Exclusive: Why businesses should be transparent about data collection
Recently IT Brief had the opportunity to get in touch with Steve Singer, Talend A/NZ Country Manager to talk about the ethics of data collection.
Can you tell me a bit more about the power of data and how it impacts businesses?
Data and analytics are at the heart of every modern digital business today, with the market winners and losers being decided based upon which IT organisations put more of the right data to work for the business, faster.
According to IDC (IDC’s paper, Data Age 2025), data creation will reach a total of 163 zettabytes (one trillion gigabytes) by the year 2025, a ten-fold increase. IoT will contribute to a big proportion of this.
In addition, advances in machine learning, data science, and computing power can turn these vast amounts of data into value-creating insights.
Some of the organisations which use data to truly impact their businesses include Air France KLM which is delivering millions of unique customer experiences. Domino’s is also delivering better pizzas and better customer experiences across 85,000 touchpoints.
They are able to know every member of the household and, recommend, via their mobile device, the perfect pizza or drink to order.
But the best analytics are worth nothing with bad data: 47% of newly-created data records have a minimum of one critical error and only 3% of companies’ data meets basic quality standards (Harvard Business Review Sept 2017).
Can you tell me a bit more about the ethics of data collection, particularly in regards to companies like Facebook and Google who use that data for targeted advertising?
The goal should be around data transparency and using data for a common interest (secure user consent based on providing them with a clear purpose for data collection).
For example, a person might be happy that a smartwatch captures things like their heartbeat and physical location and are happy to share that information in order to gain fitness insights. However, they likely wouldn’t be ok with that same information being shared with a health insurer or shoe store without their explicit consent.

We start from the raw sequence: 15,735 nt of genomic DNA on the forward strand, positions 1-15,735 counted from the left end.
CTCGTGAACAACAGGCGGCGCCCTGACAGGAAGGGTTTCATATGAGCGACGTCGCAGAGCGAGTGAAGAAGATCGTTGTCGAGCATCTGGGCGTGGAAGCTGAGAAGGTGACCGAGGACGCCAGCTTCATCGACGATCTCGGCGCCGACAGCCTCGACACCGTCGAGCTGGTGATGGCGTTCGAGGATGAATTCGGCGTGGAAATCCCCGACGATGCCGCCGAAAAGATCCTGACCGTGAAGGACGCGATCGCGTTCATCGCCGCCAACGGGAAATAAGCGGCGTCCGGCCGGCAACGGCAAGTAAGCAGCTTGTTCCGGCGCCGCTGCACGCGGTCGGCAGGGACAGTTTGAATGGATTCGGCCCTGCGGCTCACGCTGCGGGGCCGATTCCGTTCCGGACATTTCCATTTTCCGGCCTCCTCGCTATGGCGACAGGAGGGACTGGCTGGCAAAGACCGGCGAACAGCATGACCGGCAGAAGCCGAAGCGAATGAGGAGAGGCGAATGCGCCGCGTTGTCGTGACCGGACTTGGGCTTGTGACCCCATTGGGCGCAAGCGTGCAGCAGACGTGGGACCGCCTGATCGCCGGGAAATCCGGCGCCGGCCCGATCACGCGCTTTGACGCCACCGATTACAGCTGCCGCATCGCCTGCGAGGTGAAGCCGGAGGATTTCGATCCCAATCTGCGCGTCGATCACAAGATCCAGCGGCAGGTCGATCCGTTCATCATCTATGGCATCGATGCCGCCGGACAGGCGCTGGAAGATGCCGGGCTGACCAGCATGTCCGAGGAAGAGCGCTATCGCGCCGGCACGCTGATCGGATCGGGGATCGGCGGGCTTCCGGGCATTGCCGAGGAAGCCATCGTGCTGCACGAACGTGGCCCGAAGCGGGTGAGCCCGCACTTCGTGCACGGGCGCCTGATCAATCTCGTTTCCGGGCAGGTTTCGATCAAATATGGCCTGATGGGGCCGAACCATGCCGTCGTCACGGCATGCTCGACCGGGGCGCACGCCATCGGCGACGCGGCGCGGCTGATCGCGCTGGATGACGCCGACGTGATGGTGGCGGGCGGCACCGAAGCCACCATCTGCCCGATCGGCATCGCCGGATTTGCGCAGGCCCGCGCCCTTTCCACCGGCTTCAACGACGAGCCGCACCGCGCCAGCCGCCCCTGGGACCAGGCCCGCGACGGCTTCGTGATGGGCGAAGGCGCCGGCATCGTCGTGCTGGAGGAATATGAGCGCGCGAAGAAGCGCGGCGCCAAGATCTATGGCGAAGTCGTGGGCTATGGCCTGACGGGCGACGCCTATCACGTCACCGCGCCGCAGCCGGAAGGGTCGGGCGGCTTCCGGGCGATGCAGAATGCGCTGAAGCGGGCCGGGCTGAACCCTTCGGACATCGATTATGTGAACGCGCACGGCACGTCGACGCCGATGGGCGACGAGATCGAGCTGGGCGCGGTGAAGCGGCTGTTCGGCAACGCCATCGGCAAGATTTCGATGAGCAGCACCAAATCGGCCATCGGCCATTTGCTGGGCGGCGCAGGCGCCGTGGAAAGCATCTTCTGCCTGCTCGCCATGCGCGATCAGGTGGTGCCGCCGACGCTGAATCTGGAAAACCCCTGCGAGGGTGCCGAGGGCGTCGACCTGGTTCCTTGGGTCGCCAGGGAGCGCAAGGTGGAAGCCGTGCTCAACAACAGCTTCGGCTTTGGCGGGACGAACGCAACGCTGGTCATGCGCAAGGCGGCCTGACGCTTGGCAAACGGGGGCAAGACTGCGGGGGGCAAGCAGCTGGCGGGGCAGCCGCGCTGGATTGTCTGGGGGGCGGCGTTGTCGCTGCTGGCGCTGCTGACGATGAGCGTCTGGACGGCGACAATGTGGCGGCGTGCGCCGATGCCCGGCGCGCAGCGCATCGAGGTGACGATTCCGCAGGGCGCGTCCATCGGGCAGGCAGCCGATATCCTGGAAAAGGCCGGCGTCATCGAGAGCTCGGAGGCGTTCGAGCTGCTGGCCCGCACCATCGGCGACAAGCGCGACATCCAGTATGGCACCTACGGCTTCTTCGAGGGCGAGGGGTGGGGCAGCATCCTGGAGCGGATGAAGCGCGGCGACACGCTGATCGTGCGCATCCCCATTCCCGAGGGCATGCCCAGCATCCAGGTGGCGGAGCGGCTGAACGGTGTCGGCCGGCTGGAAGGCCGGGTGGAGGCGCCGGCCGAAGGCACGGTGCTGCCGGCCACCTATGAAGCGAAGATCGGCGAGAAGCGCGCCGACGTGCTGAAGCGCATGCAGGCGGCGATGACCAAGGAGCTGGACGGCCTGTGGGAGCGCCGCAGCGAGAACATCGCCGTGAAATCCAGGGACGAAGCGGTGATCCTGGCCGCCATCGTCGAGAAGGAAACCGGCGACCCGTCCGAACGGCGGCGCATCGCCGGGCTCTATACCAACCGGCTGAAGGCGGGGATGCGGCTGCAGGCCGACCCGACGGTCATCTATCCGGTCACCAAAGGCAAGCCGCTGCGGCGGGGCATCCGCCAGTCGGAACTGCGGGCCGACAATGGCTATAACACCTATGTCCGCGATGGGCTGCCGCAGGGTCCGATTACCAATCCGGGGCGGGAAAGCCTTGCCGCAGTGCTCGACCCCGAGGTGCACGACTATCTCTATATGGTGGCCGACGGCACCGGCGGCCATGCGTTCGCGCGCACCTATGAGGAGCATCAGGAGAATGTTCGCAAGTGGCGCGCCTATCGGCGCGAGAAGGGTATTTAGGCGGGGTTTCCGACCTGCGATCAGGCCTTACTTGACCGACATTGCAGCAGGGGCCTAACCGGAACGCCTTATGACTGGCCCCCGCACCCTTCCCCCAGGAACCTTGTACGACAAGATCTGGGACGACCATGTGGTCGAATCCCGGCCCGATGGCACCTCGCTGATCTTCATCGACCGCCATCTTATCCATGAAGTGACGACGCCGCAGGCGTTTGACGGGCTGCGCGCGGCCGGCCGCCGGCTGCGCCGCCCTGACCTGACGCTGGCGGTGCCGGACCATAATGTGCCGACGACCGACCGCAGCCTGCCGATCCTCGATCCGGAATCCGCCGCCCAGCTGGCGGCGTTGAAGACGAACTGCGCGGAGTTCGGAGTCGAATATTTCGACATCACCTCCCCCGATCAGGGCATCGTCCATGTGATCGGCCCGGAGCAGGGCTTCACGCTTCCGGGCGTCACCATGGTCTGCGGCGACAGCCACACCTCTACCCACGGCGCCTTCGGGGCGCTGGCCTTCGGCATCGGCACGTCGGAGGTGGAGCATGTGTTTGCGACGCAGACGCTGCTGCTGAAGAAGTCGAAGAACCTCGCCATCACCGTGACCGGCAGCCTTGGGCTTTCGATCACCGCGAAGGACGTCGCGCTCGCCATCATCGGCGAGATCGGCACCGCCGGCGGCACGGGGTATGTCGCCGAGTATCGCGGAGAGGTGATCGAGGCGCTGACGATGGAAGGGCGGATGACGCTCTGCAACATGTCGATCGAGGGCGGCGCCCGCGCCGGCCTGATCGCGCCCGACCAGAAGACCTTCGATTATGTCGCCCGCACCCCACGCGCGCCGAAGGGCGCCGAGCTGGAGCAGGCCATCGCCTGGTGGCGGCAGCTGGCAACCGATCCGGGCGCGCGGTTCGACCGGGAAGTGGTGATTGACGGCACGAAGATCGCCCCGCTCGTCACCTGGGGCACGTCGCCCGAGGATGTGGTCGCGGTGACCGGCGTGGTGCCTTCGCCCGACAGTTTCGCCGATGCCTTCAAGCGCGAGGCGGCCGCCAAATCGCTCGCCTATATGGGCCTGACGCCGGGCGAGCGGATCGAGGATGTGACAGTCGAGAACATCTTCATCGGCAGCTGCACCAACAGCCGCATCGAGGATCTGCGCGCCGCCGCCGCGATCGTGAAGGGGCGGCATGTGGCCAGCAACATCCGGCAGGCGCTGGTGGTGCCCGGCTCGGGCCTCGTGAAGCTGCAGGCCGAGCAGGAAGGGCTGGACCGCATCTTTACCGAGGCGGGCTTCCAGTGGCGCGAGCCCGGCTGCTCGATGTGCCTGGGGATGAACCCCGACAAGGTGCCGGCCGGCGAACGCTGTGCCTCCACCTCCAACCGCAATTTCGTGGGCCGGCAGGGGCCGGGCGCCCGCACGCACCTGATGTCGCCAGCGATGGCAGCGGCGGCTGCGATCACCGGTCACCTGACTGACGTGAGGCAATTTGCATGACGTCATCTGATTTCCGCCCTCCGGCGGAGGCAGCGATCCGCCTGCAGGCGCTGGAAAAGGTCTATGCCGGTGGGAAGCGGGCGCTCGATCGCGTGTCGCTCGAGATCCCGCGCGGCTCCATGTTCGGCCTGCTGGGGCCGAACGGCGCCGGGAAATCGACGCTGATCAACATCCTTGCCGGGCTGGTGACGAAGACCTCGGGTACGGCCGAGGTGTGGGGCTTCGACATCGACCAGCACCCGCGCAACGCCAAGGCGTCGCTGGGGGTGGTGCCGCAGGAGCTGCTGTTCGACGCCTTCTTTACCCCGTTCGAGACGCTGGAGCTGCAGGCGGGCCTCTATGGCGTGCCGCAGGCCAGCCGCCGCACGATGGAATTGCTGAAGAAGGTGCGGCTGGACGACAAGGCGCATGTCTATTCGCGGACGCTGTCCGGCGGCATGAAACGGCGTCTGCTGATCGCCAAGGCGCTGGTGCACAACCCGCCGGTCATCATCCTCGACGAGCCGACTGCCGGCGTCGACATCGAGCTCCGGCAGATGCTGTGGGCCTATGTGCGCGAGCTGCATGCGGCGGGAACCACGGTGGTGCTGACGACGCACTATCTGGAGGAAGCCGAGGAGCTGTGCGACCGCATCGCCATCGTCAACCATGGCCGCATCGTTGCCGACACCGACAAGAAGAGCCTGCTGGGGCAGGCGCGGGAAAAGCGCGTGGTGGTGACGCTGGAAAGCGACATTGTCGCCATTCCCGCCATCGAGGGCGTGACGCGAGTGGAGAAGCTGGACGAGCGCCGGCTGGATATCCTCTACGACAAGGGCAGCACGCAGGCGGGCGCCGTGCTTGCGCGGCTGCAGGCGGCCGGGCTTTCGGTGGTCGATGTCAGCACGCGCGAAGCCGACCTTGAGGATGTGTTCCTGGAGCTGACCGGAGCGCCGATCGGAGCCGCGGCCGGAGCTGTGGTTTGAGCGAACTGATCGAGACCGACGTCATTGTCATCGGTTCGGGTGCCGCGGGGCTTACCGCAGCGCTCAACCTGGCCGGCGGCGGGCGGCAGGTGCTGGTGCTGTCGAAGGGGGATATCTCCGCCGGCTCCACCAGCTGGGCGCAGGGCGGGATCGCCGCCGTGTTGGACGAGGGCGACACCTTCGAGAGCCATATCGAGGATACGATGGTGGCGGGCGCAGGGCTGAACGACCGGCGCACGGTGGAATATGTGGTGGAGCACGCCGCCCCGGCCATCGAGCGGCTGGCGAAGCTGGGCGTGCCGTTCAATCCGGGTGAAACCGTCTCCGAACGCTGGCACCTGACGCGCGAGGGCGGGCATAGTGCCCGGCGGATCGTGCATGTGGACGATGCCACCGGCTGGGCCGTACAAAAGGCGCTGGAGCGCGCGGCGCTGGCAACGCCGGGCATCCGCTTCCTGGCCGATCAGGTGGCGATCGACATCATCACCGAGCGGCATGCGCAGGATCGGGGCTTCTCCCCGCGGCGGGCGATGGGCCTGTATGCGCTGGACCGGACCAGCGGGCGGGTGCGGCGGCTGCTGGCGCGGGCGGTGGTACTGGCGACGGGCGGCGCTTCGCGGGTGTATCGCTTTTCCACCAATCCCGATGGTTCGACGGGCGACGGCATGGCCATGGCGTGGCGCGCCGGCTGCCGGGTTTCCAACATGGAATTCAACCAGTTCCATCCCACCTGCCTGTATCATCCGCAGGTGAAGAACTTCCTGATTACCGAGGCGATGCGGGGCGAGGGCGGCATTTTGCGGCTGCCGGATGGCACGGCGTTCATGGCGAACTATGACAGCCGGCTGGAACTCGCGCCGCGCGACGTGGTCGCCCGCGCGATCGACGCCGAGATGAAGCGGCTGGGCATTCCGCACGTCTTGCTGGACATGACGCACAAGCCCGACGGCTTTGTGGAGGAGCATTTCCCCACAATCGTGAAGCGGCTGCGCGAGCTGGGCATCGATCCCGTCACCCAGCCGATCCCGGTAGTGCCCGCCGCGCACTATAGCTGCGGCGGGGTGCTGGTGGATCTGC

A “privacy by design” model needs to be adopted. In practice, it implies there are privacy settings that can be easily modified by the consumer, giving them the control over their data.
Let's switch gear and talk about quantum computing for a minute, what is driving the development of this technology?
Quantum computing could lead to significant advances in numerous fields, from chemistry and materials science to nuclear physics and machine learning. It could advance life science research and find cures for diseases that can’t be cured today.
Quantum computing helps solve big data problems at big scale. It promises exponential growth in processing power and could tackle problems that our computers today can’t solve.
Cloud-based quantum computing (self-service quantum computing in the cloud) can provide access to quantum power to more people (who can’t afford to invest in quantum computers/hardware) and will help democratise greatly this new innovation.